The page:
But, like many other jobs, you’ll have to establish yourself first.

6.  You Will Be Around A Lot Of Sick People

One big drawback for many people is that people obviously come to get medicine because they are sick.

Often, it may be something contagious like the flu or an upper respiratory infection.

Worse, some people may not practice basic hygiene like covering when coughing or sneezing.

They may not have washed their hands either.

So pharmacy techs are exposed to all of this.

Something as simple as touching money that the customer touched can cause the spread of disease.

It’s very important for technicians to take proper precautions (like masks) and sanitize regularly.

7. Low Pay

One of the biggest complaints from pharmacy technicians is that their salary does not reflect the amount of work that they do.

The average technician starts at around $17 per hour.

Many feel this is an unfair rate due to the number of tasks they perform, the serious responsibilities they undertake, and the time spent on their feet.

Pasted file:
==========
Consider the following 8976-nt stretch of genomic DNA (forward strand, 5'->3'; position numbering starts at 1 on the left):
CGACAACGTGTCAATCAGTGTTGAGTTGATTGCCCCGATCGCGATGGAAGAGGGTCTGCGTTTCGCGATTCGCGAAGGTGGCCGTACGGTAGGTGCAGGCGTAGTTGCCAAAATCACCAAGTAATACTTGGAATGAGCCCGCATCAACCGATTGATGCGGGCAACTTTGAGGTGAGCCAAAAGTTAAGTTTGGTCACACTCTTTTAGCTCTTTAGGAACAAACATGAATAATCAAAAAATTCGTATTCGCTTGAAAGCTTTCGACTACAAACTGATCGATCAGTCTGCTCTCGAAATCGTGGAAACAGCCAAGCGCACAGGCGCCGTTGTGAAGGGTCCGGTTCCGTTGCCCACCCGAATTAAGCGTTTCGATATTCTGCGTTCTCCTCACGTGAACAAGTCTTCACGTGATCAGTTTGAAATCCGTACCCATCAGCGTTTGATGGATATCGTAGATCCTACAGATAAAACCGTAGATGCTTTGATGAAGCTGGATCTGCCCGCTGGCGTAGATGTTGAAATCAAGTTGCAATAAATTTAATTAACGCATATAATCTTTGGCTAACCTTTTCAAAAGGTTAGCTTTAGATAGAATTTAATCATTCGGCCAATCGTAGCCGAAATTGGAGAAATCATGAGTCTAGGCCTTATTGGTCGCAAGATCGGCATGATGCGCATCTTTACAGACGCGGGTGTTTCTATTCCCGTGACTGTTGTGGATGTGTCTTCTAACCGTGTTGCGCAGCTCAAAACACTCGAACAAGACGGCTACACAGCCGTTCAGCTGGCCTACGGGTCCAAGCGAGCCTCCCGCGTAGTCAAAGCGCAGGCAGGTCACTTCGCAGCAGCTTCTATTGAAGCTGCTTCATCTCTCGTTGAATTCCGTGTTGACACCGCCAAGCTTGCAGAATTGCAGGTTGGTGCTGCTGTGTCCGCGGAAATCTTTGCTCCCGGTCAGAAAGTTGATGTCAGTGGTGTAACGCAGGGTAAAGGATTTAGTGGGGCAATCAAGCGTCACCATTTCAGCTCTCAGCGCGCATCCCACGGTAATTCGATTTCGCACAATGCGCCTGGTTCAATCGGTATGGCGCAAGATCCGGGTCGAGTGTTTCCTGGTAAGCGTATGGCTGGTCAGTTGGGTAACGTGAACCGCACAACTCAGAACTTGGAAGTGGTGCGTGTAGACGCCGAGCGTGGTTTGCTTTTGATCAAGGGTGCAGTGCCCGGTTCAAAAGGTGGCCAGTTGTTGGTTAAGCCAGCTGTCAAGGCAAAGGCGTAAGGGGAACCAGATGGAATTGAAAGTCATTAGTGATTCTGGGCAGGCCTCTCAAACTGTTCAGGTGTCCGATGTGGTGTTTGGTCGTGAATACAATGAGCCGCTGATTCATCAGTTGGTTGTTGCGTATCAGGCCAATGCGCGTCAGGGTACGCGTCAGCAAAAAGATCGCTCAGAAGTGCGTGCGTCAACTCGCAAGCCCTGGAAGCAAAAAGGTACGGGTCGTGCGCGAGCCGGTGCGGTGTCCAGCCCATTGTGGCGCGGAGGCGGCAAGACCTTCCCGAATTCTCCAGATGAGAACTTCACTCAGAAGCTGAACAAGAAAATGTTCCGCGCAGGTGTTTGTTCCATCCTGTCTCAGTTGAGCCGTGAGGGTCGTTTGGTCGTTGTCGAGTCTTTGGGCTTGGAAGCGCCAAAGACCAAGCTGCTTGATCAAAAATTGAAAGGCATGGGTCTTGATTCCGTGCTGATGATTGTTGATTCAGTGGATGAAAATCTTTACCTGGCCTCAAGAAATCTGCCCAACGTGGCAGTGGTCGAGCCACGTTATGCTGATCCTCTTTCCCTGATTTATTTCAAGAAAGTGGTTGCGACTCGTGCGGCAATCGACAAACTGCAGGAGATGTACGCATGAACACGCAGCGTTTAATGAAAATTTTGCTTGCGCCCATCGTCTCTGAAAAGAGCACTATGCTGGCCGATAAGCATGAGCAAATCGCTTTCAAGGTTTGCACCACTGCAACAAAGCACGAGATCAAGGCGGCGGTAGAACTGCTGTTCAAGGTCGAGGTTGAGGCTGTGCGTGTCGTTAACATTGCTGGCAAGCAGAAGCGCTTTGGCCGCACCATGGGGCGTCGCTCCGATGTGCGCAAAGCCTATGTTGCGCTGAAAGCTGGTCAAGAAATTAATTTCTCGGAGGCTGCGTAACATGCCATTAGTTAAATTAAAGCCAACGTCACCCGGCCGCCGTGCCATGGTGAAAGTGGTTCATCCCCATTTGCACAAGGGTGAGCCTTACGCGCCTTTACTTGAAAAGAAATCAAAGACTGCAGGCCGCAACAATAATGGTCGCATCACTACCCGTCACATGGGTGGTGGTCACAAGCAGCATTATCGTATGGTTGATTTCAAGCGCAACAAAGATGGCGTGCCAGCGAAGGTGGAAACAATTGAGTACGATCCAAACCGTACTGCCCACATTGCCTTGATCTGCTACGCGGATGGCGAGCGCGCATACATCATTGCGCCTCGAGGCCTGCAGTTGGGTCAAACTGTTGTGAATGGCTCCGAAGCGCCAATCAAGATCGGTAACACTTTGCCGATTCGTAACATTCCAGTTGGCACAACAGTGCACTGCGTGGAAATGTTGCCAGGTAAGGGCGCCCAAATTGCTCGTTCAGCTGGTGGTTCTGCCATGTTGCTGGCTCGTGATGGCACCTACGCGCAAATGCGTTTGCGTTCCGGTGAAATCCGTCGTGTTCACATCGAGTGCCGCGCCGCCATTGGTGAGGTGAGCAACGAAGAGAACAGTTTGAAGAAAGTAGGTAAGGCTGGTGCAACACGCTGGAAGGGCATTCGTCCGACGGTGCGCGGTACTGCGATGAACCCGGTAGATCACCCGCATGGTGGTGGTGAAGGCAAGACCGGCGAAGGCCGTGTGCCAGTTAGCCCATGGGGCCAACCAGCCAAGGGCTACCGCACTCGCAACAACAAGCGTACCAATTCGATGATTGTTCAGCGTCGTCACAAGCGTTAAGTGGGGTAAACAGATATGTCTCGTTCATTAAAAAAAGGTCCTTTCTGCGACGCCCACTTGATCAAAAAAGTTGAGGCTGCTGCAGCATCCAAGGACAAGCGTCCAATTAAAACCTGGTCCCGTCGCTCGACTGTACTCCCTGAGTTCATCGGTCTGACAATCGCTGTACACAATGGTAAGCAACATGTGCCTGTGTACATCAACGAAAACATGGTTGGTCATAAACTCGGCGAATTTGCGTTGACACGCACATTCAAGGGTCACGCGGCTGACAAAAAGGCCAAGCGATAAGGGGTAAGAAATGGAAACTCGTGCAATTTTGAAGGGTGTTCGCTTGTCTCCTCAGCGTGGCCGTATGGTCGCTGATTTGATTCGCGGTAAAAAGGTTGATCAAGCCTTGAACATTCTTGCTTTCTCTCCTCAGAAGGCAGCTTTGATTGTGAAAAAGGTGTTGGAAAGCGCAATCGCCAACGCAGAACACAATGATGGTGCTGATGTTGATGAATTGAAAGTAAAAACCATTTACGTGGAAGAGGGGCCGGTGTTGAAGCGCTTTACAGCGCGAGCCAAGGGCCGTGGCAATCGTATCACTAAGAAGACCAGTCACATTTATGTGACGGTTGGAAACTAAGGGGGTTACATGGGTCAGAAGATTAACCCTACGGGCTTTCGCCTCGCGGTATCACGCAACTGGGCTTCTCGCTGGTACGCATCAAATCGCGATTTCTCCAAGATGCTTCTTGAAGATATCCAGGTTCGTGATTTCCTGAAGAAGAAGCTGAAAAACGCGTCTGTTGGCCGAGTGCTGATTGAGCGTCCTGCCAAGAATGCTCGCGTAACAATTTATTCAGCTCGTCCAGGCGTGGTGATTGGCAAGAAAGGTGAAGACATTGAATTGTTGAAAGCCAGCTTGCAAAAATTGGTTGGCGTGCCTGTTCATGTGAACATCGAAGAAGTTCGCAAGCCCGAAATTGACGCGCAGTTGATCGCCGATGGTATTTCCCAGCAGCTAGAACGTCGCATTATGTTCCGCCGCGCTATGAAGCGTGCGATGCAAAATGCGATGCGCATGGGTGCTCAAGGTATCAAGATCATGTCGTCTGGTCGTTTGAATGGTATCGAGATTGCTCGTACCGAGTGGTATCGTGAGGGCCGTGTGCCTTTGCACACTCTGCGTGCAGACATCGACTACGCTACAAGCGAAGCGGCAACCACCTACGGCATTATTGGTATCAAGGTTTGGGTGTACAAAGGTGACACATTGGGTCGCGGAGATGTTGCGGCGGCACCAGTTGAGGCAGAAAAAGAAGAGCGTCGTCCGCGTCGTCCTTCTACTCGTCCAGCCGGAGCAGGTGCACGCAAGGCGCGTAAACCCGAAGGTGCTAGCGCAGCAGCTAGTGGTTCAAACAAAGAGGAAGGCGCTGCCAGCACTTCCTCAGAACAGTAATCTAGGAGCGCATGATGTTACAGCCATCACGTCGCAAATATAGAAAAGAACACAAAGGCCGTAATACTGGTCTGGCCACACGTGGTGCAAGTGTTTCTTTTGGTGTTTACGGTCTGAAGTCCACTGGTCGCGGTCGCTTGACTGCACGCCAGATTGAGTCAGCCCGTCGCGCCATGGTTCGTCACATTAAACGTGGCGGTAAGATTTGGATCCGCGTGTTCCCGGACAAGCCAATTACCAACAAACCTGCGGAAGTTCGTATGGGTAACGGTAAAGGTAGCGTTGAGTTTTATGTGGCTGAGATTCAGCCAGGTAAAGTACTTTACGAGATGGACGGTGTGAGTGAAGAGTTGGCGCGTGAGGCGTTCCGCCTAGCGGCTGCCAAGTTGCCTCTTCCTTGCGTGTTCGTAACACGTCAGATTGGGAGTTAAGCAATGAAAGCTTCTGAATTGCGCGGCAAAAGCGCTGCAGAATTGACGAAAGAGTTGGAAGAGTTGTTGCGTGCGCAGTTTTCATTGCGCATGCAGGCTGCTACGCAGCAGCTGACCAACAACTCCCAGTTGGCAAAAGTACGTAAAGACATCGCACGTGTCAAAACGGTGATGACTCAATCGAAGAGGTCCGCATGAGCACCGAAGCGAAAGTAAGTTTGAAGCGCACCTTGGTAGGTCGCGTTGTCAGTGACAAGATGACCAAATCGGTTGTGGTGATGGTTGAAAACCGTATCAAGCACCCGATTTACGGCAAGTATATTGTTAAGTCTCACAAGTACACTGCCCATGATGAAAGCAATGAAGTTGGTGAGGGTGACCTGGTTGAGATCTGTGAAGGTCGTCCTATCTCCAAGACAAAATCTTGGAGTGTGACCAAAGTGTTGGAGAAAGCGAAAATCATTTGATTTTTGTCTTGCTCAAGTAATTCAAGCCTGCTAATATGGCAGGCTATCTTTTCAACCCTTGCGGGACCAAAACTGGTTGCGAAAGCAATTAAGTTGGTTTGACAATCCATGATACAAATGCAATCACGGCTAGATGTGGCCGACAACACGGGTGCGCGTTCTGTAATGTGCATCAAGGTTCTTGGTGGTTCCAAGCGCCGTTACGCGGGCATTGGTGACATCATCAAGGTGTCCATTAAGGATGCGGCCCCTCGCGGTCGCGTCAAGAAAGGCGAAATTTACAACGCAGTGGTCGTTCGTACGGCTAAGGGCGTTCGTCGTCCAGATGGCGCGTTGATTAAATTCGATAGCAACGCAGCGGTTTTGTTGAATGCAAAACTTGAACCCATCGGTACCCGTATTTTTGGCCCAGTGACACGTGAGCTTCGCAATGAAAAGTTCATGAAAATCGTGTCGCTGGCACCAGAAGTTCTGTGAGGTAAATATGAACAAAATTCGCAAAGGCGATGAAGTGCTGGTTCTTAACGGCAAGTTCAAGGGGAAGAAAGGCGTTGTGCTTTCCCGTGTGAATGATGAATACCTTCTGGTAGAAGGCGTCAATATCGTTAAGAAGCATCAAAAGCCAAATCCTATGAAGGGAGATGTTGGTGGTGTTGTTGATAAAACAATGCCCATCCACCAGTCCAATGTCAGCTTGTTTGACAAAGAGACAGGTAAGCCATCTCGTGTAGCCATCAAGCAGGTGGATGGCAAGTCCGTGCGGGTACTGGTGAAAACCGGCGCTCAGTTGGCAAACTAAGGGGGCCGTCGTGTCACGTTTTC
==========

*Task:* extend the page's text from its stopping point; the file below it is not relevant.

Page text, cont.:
14 Pros and Cons of Being a Pharmacy Technician – Summary Table

1. Short Training Period1. Repetitive Work
2. Get Trained Online2. Challenging Customers
3. Steady Income3. Stressful
4. Clean Environment4. Physically Demanding
5. Job Stability5. Having To Work Weekends, Nights, And Holidays
6. Socially Active6. You Will Be Around A Lot Of Sick People
7. Personally Rewarding7. Low Pay

Should You Become A Pharmacy Technician?

As you can see, there are several pros and cons to being a pharmacy technician.

You should weigh each carefully before making a decision.

On the one hand, the training is short and a position is easy to obtain.

You’ll get to work with people and help them on a daily basis.

On the other hand, you are on your feet all day.

 You will probably have to work odd hours and encounter some miserable customers.

If the cons don’t bother you, and you feel you possess the characteristics needed, then you should consider a career as a pharmacy technician. 

Jamie Willis
Career Specialist at BecomeopediaHi, my name is Jamie Willis, and I have been helping students find their perfect internships and education paths for the last ten years. It is a passion of mine, and there really is nothing better than seeing students of mine succeed with further studies.